Living in a nightmare: Gaza’s unending tragedy

Boštjan Videmšek

, , destitution and hopelessness are the daily realities with which 's besieged population must contend.

Photo: ©Boštjan Videmšek

Sunday 8 December 2019

It all began with a savage detonation. It was still the dead of night, but the sky above Gaza lit up and the ground quaked. On 12 November 2019, at 4am sharp, the Israeli army bombed the house of Baha Abu al-Atta – one of Islamic Jihad's leading operatives. Soon one explosion followed another.

The bafflingly blue firmament was streaked with long dirty traces of the rockets the Islamic Jihad was firing in retaliation. Every now and then, the ground heaved with the force of a sharp detonation. The Israeli F-16s were bombing the positions of the second strongest force within the Gaza Strip. The Israeli bombs were also hitting a number of civilian targets, killing 35 people before a ceasefire was finally declared.

The Israeli side suffered not a single casualty, with 90% of the primitive Islamic Jihad rockets had been intercepted by the Iron Dome air defence system. The air was redolent with smoke and the impending possibility of the next cycle of war. A war which, in 2008/9, 2012 and 2014, had already turned one of the world's most densely populated territories into an open-air hospice.

Just a mistake

After the sun had already sunk into the Mediterranean for the day, the apartment in one of Gaza City's most desolate blocks was suffused with a foreboding silence. The pictures and posters on the walls of the modestly furnished flat were telling a sad and all-too-typical Palestinian story – the story of a “shahid”, or “martyr”. It is a story virtually every Palestinian family in Gaza is painfully familiar with.

“Over here, it's like living in a tomb,” a 38-year-old woman named Nemra Maysoon explained quietly. “Anyone of us could get killed at any time. Our lives are clearly worthless.”

Last July, Nemra lost her 14-year-old son Amir to an Israeli drone strike. Also killed was Amir's schoolmate and best friend Loai Kuhail.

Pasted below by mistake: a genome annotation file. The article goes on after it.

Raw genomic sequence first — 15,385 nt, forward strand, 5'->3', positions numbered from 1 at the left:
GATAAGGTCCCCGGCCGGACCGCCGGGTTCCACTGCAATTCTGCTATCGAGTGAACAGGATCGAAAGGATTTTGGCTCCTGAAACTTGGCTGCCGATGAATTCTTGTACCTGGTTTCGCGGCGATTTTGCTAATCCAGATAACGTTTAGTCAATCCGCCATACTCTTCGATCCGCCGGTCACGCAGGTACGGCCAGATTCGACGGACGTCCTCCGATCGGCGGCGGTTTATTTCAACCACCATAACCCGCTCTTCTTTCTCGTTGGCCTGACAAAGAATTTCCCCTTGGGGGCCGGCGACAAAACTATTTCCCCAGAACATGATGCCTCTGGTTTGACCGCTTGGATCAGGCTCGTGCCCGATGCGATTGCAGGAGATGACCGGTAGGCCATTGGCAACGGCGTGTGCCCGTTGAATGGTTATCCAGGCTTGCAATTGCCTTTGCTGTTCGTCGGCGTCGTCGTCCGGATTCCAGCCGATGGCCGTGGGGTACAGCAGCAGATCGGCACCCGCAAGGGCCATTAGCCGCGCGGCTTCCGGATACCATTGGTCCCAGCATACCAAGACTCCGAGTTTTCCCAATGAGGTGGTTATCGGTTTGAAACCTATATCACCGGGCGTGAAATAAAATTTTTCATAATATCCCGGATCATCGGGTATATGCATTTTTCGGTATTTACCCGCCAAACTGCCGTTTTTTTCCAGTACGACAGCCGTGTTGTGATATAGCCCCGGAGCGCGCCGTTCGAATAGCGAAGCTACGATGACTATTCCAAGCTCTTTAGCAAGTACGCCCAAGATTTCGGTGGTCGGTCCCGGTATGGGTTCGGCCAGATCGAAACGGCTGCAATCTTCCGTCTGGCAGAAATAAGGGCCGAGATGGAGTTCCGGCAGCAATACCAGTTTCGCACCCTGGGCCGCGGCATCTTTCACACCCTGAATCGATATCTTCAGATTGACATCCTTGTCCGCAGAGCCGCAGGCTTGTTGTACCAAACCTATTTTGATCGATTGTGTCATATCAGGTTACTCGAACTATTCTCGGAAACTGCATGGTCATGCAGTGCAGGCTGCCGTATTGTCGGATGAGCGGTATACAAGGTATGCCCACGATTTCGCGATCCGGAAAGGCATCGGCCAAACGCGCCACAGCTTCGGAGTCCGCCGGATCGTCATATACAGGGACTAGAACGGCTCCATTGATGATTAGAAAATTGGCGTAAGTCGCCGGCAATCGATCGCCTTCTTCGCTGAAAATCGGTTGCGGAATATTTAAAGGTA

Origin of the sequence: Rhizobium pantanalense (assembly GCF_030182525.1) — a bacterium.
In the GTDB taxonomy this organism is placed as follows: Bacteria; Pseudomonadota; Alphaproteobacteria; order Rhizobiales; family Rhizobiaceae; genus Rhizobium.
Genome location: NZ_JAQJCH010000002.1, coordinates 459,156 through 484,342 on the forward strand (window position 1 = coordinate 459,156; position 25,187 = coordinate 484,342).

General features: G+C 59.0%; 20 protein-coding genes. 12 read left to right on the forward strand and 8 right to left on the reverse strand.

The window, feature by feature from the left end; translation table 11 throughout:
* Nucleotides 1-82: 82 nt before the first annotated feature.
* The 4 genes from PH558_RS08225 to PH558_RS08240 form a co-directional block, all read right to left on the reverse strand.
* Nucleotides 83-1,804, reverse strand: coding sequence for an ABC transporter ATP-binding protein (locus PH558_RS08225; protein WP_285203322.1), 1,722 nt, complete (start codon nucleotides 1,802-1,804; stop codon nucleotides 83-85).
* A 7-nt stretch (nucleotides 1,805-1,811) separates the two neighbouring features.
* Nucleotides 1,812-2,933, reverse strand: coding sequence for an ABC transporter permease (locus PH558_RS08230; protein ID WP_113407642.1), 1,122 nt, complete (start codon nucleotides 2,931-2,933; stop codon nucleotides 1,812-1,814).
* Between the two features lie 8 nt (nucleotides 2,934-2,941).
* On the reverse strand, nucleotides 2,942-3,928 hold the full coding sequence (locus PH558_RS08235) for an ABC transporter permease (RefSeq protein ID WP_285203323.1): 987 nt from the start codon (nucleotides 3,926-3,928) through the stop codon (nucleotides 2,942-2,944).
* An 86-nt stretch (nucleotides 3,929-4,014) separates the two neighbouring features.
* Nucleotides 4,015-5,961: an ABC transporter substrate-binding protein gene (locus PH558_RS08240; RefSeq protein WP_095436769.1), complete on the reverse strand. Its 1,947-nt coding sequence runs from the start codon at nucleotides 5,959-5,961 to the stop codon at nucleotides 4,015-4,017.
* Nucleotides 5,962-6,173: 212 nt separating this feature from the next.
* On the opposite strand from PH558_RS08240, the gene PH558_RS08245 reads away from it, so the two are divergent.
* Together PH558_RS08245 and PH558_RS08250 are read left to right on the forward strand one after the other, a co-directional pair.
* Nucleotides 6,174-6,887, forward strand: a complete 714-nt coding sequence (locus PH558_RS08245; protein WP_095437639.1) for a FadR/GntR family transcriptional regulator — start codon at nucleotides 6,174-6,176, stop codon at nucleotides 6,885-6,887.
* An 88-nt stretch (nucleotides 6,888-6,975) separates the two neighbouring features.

“That morning, Amir asked me for his lunch money. I gave him 10 shekels for a shawarma sandwich and a Coke. I knew he and Loai wanted to have a walk around, since school was out. They first played a bit of football. Loai was incredibly gifted, and Amir had to take it easy because of heart problems. To think we were afraid of football killing him,” Nemra gasped with irony. Maha Kuhail, Loai's mother, was quick to gently take her hand.

On that heinous day, Amir and Loai had lunch and decided to take a few selfies atop one of Gaza's higher buildings. As soon as they snapped a few pictures, an Israeli drone ‘took control' of the scene. An explosion swiftly followed, its shrapnels instantly annihilating both of the boys. The Israeli authorities later ventured it had been a mistake – just like when they recently killed eight members of a Palestinian family during a bombing raid.

“I was at home when I heard screaming from the street. I immediately sensed something was very badly wrong. Since I knew Amir was out there, I was very alarmed. I heard people shouting Amir was dead. I first couldn't and then wouldn't believe it,” the grieving mother recalled. “Somebody told me he was still alive. I ran over to the hospital, where they directed me straight to the morgue. There was blood everywhere. The only thing left was to give him a hug. Why did they have to kill him? Who gave them the right? All he wanted was to play football. He was a huge Real Madrid fan, and Loai loved Barcelona… They were both such good, innocent boys.”

Tears, twitches, back-to-the-wall stutters and a lot of bitten-back words; looking at the poor woman going through her ordeal again, it was as if no time had passed at all.

“Sixteen months later, and we still haven't received any sort of apology, let alone any attempt at compensation,” Maha Kuhail interjected. “Amir and Loai were simply a mistake. We did take legal action against the Israeli army – with the help of B'tselem, the Israeli human rights organisation… But what good can that do? We have been ruined, all of us that remain.”